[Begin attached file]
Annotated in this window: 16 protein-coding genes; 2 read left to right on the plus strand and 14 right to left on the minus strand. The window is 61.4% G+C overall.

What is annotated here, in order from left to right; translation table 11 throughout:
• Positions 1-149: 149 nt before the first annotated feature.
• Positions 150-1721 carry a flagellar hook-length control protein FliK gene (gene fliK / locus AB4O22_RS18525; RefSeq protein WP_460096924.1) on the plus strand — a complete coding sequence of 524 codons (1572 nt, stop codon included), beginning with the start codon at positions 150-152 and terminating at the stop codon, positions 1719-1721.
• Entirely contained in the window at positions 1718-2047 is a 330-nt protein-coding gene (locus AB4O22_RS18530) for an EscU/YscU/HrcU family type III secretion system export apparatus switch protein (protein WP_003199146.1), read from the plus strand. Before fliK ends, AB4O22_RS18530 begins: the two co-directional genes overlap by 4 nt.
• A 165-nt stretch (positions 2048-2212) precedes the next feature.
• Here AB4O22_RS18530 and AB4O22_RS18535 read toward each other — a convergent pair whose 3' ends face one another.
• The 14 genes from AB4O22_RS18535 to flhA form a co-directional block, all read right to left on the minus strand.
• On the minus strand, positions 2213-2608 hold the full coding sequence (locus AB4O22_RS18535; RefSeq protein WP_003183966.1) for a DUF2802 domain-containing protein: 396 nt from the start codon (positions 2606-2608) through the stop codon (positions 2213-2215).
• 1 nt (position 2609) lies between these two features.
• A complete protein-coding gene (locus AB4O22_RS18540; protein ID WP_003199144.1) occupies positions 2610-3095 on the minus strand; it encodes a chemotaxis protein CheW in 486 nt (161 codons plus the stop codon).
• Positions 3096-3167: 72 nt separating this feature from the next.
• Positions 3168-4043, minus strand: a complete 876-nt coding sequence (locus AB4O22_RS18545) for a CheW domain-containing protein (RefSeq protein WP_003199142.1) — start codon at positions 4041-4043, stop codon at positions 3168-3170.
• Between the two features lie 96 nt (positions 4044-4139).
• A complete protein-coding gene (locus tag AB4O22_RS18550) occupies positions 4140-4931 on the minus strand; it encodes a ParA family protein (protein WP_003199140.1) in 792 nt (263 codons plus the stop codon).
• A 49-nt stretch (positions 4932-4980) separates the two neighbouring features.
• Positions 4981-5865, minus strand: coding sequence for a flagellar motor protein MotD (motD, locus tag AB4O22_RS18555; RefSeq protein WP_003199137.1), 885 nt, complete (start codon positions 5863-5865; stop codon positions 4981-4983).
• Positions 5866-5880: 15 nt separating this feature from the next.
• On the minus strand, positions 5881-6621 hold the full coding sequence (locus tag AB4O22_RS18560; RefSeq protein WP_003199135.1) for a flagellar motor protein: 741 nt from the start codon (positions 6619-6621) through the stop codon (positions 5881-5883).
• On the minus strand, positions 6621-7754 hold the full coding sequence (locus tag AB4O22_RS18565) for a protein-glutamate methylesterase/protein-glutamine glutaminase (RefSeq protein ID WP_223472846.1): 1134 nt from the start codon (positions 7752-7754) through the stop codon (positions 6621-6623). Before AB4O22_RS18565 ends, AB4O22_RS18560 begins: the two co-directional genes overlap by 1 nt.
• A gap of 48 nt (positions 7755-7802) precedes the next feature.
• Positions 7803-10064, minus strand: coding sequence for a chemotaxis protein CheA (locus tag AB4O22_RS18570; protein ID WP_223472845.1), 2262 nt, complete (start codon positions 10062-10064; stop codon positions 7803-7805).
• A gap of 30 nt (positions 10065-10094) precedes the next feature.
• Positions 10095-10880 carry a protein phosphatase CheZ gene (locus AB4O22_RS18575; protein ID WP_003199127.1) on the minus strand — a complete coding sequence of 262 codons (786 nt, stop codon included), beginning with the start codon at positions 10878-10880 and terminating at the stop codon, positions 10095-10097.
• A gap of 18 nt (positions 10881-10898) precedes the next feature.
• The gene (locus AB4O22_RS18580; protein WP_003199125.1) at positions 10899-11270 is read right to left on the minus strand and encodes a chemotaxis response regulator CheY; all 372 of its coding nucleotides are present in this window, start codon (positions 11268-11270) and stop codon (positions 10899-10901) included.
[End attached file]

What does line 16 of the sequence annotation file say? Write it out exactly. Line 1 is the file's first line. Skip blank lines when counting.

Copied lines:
• A 49-nt stretch (positions 4932-4980) separates the two neighbouring features.